The Pentax K-1 is its first full-frame DSLR

At $1,799 it undercuts rivals, but there are only two new lenses for it.

Pentax has finally filled a big hole in its lineup with the K-1, its first full-frame DSLR. The camera arrives a year after Pentax first revealed a full-frame prototype, and considerably later than parent Ricoh's ETA of late 2015. The K-1 appears to be a solid first attempt at a full-frame camera, however, especially considering its $1,799 price -- less than most other full-frame models from Canon, Sony and Nikon. That sum will get you a weather-resistant, dustproof magnesium body with a 36.4-megapixel full-frame sensor, top sensitivity of a 204,800 ISO and 4.4 fps maximum shooting speed.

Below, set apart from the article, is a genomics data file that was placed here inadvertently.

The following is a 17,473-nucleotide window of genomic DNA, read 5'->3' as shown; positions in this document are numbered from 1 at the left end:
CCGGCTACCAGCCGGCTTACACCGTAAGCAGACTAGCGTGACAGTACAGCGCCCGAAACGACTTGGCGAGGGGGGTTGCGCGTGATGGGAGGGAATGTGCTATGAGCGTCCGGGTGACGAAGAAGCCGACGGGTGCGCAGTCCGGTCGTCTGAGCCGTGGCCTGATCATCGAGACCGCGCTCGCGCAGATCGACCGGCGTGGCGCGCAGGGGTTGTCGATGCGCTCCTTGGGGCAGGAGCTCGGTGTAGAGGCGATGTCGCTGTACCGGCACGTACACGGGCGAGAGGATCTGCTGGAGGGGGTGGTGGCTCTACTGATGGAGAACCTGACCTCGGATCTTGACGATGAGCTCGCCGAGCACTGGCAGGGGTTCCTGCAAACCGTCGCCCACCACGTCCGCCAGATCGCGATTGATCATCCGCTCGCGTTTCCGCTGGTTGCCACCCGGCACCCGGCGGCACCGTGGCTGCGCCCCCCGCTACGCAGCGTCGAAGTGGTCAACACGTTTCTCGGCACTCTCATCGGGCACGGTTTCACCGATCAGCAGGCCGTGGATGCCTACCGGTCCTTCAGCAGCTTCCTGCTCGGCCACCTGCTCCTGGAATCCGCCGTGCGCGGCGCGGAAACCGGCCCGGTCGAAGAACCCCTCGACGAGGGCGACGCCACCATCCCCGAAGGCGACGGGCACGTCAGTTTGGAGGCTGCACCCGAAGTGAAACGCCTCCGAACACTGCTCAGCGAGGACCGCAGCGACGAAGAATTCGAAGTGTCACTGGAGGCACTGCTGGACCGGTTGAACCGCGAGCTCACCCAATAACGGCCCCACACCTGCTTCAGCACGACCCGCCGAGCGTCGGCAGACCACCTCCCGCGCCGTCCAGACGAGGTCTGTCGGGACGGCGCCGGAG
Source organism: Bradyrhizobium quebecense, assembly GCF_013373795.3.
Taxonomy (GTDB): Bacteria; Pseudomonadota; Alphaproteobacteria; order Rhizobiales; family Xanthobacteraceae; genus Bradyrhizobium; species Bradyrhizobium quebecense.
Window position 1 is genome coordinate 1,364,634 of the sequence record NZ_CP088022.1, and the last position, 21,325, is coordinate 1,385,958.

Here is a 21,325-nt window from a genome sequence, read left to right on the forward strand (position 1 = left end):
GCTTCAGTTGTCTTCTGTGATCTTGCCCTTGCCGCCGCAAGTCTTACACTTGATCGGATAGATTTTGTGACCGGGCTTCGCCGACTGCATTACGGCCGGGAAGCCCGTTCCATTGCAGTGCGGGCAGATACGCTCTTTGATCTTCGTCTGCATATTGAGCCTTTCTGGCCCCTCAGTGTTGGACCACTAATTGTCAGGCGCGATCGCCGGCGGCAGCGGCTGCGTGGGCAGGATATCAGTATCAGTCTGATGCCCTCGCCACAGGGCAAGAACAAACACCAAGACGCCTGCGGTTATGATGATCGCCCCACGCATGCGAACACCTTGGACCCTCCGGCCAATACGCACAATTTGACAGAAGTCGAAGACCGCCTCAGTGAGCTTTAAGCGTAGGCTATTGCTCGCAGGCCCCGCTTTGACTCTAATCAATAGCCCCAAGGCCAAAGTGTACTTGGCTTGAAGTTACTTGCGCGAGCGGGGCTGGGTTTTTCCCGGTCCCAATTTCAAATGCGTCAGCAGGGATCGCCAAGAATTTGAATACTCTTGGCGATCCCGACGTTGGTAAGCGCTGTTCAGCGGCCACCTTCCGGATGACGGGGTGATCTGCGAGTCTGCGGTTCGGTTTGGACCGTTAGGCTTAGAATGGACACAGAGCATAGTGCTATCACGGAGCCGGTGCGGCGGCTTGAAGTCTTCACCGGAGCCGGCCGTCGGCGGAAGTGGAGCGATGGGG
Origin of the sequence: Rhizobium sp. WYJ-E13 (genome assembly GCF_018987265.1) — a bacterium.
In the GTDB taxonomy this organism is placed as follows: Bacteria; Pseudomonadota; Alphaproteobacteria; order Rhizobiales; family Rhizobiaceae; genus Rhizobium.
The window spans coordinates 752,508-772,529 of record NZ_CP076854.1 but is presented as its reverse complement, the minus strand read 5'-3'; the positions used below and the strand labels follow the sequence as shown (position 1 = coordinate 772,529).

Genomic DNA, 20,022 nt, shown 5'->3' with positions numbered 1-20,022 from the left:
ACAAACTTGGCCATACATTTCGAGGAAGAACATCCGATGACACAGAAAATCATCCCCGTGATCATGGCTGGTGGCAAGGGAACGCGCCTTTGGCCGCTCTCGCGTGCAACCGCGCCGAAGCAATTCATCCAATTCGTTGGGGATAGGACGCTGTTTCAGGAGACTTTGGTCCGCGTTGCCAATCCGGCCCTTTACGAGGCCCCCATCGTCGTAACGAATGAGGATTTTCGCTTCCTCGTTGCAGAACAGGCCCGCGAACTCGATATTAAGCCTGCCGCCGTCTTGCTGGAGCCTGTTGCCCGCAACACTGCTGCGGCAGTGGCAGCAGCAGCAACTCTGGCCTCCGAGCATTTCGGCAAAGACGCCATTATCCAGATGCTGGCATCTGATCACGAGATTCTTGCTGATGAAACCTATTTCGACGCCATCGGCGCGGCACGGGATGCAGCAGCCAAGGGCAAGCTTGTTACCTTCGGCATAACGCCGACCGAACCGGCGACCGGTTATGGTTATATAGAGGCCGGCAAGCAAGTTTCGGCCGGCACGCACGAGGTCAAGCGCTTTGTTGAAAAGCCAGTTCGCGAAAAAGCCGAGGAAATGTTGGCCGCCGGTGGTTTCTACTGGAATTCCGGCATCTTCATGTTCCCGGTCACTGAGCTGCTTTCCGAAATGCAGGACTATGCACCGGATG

The camera's most unique element is a pull-out, twisting 3.2-inch LCD screen that should be handy for low- or high-angle shooting. Another first is the "operation assist lights," which are small LEDs that that help you swap memory cards or tweak setting in low-light conditions. Other features include 5-axis image stabilization, close to 100 percent viewfinder coverage, a top 1/8000 second shutter speed and 1080p/30fps video. There's no optical low-pass filter, but Pentax says the K-1 can reduce moire just as much as an OLPF by "applying microscopic vibrations to the image sensor."

Pentax launched two new lenses along with the camera, the HD Pentax-D FA 15-30mm f.2.8 ultra-wide angle zoom and the HD Pentax-D FA 28-105mm f/3.5-5.6 compact zoom lens. There are 10 other full-frame lenses available, but those are older (though fabulous) models that lack autofocus and stabilization. You can also use Pentax's medium-format 645 lenses with an adapter, or Pentax K-mount APS-C lenses if you don't mind the 1.6 times magnification. However, if you need a modern prime lens or anything else with autofocus, you'll be stuck until Pentax comes out with more models -- which it has promised to do soon.